To reiterate; Running for humans burns MORE calories over the same distance as walking, ergo it is LESS efficient. Whereas animals like the wolf use LESS energy to jog a distance then walk it.


    Pay extra attention to the second link. It takes some time to read but it shows quite clearly that we lose efficiency biomechanically when we run vs walk and energy expenditure is upped considerably while running, which means it is LESS efficient then walking. I rest MY case, and it happens to be correct.

  19. Hi anonymous,

    For someone who choose to remain anonymous, u sure got a lotsa thing to say.

    Anyway, comparing walking with running is like comparing apple with orange. It is not the same and never will be. Granted running uses more energy (which is the whole purpose of running in the first place!). You used a science paper to justify your case. I can quote many more medical studies to justify runnings but I'm sure you will dig out just as many other papers to support your case.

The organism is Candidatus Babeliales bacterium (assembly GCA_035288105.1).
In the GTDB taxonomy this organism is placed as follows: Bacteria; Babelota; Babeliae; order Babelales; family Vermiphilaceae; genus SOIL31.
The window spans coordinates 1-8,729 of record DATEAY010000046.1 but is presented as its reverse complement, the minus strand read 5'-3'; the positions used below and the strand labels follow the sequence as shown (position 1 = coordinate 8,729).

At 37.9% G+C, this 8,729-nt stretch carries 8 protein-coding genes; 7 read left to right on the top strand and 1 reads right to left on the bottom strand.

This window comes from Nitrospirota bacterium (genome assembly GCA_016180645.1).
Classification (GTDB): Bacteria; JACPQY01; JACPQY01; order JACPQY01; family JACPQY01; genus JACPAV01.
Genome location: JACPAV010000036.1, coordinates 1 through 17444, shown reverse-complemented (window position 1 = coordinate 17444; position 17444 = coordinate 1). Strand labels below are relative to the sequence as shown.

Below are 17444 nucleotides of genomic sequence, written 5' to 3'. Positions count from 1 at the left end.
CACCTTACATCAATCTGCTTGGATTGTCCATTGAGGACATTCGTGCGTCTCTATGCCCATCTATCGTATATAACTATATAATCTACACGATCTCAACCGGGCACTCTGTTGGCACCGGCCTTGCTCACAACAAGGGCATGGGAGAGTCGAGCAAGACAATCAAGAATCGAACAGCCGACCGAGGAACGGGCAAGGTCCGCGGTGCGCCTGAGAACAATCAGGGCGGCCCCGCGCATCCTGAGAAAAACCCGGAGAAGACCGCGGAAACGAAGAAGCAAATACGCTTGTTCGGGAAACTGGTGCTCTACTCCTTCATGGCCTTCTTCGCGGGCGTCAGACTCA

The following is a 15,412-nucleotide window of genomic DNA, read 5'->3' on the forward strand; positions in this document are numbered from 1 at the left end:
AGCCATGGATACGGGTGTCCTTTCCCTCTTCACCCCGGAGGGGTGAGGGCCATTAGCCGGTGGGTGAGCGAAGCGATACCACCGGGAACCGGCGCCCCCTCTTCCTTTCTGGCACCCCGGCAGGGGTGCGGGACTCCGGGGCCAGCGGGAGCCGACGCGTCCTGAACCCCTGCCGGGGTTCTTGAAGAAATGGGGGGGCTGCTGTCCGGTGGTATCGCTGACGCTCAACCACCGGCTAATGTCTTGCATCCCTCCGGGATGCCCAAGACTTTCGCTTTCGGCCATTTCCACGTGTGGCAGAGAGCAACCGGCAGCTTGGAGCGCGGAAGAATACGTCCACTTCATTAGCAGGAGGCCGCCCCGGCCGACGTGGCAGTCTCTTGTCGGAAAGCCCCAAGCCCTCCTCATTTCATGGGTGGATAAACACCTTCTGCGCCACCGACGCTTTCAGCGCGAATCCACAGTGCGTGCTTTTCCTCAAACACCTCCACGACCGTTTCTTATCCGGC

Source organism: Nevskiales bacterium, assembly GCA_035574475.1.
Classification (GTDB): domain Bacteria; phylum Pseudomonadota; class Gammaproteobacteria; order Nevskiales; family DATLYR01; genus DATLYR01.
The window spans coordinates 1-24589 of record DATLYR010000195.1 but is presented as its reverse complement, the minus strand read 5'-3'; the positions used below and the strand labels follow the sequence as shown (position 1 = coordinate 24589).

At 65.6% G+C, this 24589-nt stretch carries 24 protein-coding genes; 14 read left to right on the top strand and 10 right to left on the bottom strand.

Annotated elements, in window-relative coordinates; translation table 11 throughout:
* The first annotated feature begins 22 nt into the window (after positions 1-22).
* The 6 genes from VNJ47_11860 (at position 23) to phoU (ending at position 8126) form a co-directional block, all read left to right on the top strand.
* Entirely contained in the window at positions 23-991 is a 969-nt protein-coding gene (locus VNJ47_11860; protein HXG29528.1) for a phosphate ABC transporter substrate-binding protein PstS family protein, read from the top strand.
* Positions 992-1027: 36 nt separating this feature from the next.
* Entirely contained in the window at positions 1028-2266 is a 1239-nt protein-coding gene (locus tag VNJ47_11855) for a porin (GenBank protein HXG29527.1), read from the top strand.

As someone who leads a sedentary lifestyle for many years before starting running few years ago, I am living testimony of the overall benefits of running - notwithstanding the occasional injures that comes now and then.

    Now please don't get start on the injuries thing again - others and myself have pointed out already that runner's injuries are not cause by running persee but from doing it wrongly. (That I will cover in another blog when I feel like it and you can go comment again if you want (hopefully with an identity).

    Meanwhile, let's agree to disagree and move on. I sure you got better things to do like going for your hiking/mountaining than spend time debating on this issue.

  20. i guess phil and the blog owner has sum up what i would like to say.....

    u definitely need more runs to clear ur head

  21. I presented scientific support, you didn't. 'nuff said. Adios.